Italy's Civil Protection Agency recorded the country's lowest daily death toll from COVID-19 on Sunday. The single-day rise of new infections also fell below 1,000 for the first time since early March.
Italy is one of the worst-affection nations in the world in the pandemic, with more than 219,000 diagnosed cases of COVID-19 and at least 30,739 deaths.
Russia reported more than 10,000 new cases of COVID-19 on Tuesday for the 10th day in a row, as the country emerges as a new hot spot in the coronavirus pandemic.
There were 10,899 new cases and 107 new deaths confirmed in Russia over the past 24 hours, according to the country's coronavirus response headquarters.
A man wearing a face mask walks at Savyolovskaya metro station in Moscow, Russia, on May 12, 2020, on the first day of mandatory use of masks and gloves on Moscow public transportation amid the coronavirus pandemic.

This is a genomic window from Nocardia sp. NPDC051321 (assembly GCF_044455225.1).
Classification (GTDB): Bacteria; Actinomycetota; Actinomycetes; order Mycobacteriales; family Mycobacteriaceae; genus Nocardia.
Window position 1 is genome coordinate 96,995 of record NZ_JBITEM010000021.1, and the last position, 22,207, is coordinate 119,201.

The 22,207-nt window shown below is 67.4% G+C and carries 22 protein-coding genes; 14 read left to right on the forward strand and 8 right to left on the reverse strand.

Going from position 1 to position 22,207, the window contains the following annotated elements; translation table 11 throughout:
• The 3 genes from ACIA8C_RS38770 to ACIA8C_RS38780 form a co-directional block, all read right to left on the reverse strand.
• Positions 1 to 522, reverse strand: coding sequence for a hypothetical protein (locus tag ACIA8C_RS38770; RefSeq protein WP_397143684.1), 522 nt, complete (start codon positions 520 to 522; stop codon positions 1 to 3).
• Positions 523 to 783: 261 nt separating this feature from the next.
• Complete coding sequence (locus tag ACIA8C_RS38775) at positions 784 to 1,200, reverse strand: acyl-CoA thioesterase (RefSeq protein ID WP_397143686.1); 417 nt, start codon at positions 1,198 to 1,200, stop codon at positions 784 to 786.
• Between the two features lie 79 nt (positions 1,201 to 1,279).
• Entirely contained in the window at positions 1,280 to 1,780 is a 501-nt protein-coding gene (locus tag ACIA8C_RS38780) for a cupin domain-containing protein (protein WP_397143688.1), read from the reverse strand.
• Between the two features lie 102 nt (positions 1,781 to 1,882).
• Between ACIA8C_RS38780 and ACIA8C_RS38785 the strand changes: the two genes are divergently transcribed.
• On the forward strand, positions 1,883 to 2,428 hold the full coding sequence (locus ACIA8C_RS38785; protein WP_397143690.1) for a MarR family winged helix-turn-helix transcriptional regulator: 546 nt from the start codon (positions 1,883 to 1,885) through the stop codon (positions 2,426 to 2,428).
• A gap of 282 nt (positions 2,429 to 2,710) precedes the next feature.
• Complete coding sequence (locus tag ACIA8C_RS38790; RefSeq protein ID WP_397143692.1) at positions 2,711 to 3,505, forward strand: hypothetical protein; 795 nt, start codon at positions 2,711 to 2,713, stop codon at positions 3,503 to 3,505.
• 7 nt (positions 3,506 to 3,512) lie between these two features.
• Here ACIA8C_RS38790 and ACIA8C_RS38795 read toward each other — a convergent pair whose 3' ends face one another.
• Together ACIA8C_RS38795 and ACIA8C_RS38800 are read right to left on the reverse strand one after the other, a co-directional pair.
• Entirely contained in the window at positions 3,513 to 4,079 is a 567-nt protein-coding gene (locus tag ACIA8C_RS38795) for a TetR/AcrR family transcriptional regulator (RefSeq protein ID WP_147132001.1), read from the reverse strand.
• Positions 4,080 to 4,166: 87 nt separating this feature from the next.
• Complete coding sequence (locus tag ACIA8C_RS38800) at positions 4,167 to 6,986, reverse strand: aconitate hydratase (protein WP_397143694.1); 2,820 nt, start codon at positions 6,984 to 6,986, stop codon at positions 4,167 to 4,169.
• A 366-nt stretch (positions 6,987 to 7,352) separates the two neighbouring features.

The latest daily tally is down from Monday's record of 11,656 new infections.
So far, Russia has reported a total of 232,243 confirmed cases of COVID-19, making it the second-largest national tally in the world, behind the United States. Russia also has one of the world's fastest rates of new infections in the coronavirus pandemic, second only to the U.S.
The Seoul metropolitan government is ramping up its efforts to trace clubgoers at risk of contracting the novel coronavirus.
A police task force team of over 8,500 members are combing through mobile phone records, credit card bills and even surveillance footage to identify individuals who recently visited reopened clubs and bars in the popular nightlife district of Itaewon, after 21 new cases of COVID-19 linked to the area were confirmed on Tuesday.